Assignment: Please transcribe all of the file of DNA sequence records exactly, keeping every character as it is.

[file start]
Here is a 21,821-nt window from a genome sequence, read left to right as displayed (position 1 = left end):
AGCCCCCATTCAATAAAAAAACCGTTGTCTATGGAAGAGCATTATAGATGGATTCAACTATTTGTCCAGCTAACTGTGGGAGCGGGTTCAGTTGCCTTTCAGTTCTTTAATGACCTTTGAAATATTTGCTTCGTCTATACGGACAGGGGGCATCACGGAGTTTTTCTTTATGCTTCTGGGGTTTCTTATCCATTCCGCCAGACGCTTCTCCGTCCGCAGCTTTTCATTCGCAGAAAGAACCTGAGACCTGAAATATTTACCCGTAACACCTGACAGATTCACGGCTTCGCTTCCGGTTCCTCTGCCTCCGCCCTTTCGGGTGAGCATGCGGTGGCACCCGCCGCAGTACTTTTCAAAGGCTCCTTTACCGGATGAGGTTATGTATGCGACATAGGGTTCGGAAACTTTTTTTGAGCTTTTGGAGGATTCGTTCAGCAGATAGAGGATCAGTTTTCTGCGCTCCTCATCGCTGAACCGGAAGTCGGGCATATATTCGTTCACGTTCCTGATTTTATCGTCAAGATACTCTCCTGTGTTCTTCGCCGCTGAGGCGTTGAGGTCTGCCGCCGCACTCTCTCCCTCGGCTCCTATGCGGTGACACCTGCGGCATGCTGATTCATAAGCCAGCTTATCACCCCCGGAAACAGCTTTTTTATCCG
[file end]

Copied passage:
Here is a 21,821-nt window from a genome sequence, read left to right as displayed (position 1 = left end):
AGCCCCCATTCAATAAAAAAACCGTTGTCTATGGAAGAGCATTATAGATGGATTCAACTATTTGTCCAGCTAACTGTGGGAGCGGGTTCAGTTGCCTTTCAGTTCTTTAATGACCTTTGAAATATTTGCTTCGTCTATACGGACAGGGGGCATCACGGAGTTTTTCTTTATGCTTCTGGGGTTTCTTATCCATTCCGCCAGACGCTTCTCCGTCCGCAGCTTTTCATTCGCAGAAAGAACCTGAGACCTGAAATATTTACCCGTAACACCTGACAGATTCACGGCTTCGCTTCCGGTTCCTCTGCCTCCGCCCTTTCGGGTGAGCATGCGGTGGCACCCGCCGCAGTACTTTTCAAAGGCTCCTTTACCGGATGAGGTTATGTATGCGACATAGGGTTCGGAAACTTTTTTTGAGCTTTTGGAGGATTCGTTCAGCAGATAGAGGATCAGTTTTCTGCGCTCCTCATCGCTGAACCGGAAGTCGGGCATATATTCGTTCACGTTCCTGATTTTATCGTCAAGATACTCTCCTGTGTTCTTCGCCGCTGAGGCGTTGAGGTCTGCCGCCGCACTCTCTCCCTCGGCTCCTATGCGGTGACACCTGCGGCATGCTGATTCATAAGCCAGCTTATCACCCCCGGAAACAGCTTTTTTATCCG